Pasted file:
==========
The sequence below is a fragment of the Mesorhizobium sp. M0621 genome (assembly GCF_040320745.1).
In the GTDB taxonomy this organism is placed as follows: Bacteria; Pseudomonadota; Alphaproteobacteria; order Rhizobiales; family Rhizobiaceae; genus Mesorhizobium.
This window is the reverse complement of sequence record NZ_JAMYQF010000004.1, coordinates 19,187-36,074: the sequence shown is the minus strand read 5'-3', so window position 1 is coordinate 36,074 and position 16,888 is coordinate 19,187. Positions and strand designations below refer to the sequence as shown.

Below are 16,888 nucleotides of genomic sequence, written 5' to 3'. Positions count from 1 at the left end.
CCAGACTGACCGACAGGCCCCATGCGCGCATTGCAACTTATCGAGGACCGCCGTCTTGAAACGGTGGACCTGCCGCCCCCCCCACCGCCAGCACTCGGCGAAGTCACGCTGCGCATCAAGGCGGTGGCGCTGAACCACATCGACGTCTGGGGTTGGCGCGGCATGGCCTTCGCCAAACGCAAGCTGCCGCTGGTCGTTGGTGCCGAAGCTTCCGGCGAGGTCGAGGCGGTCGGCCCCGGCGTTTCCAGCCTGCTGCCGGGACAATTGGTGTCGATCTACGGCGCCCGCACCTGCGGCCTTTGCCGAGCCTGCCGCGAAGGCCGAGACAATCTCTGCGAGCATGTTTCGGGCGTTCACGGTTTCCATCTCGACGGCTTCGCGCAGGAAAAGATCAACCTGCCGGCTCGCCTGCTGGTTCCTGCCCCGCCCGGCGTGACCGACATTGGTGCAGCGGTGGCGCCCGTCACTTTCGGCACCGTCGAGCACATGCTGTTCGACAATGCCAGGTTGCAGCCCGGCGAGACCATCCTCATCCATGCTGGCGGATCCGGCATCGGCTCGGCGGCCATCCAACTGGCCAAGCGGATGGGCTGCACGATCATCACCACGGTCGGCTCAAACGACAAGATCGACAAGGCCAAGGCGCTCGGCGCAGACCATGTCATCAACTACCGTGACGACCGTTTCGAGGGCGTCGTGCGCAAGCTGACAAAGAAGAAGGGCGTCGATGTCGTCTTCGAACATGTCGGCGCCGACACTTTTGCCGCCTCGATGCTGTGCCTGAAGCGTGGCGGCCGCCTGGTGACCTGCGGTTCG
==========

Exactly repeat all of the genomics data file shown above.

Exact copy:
The sequence below is a fragment of the Mesorhizobium sp. M0621 genome (assembly GCF_040320745.1).
In the GTDB taxonomy this organism is placed as follows: Bacteria; Pseudomonadota; Alphaproteobacteria; order Rhizobiales; family Rhizobiaceae; genus Mesorhizobium.
This window is the reverse complement of sequence record NZ_JAMYQF010000004.1, coordinates 19,187-36,074: the sequence shown is the minus strand read 5'-3', so window position 1 is coordinate 36,074 and position 16,888 is coordinate 19,187. Positions and strand designations below refer to the sequence as shown.

Below are 16,888 nucleotides of genomic sequence, written 5' to 3'. Positions count from 1 at the left end.
CCAGACTGACCGACAGGCCCCATGCGCGCATTGCAACTTATCGAGGACCGCCGTCTTGAAACGGTGGACCTGCCGCCCCCCCCACCGCCAGCACTCGGCGAAGTCACGCTGCGCATCAAGGCGGTGGCGCTGAACCACATCGACGTCTGGGGTTGGCGCGGCATGGCCTTCGCCAAACGCAAGCTGCCGCTGGTCGTTGGTGCCGAAGCTTCCGGCGAGGTCGAGGCGGTCGGCCCCGGCGTTTCCAGCCTGCTGCCGGGACAATTGGTGTCGATCTACGGCGCCCGCACCTGCGGCCTTTGCCGAGCCTGCCGCGAAGGCCGAGACAATCTCTGCGAGCATGTTTCGGGCGTTCACGGTTTCCATCTCGACGGCTTCGCGCAGGAAAAGATCAACCTGCCGGCTCGCCTGCTGGTTCCTGCCCCGCCCGGCGTGACCGACATTGGTGCAGCGGTGGCGCCCGTCACTTTCGGCACCGTCGAGCACATGCTGTTCGACAATGCCAGGTTGCAGCCCGGCGAGACCATCCTCATCCATGCTGGCGGATCCGGCATCGGCTCGGCGGCCATCCAACTGGCCAAGCGGATGGGCTGCACGATCATCACCACGGTCGGCTCAAACGACAAGATCGACAAGGCCAAGGCGCTCGGCGCAGACCATGTCATCAACTACCGTGACGACCGTTTCGAGGGCGTCGTGCGCAAGCTGACAAAGAAGAAGGGCGTCGATGTCGTCTTCGAACATGTCGGCGCCGACACTTTTGCCGCCTCGATGCTGTGCCTGAAGCGTGGCGGCCGCCTGGTGACCTGCGGTTCG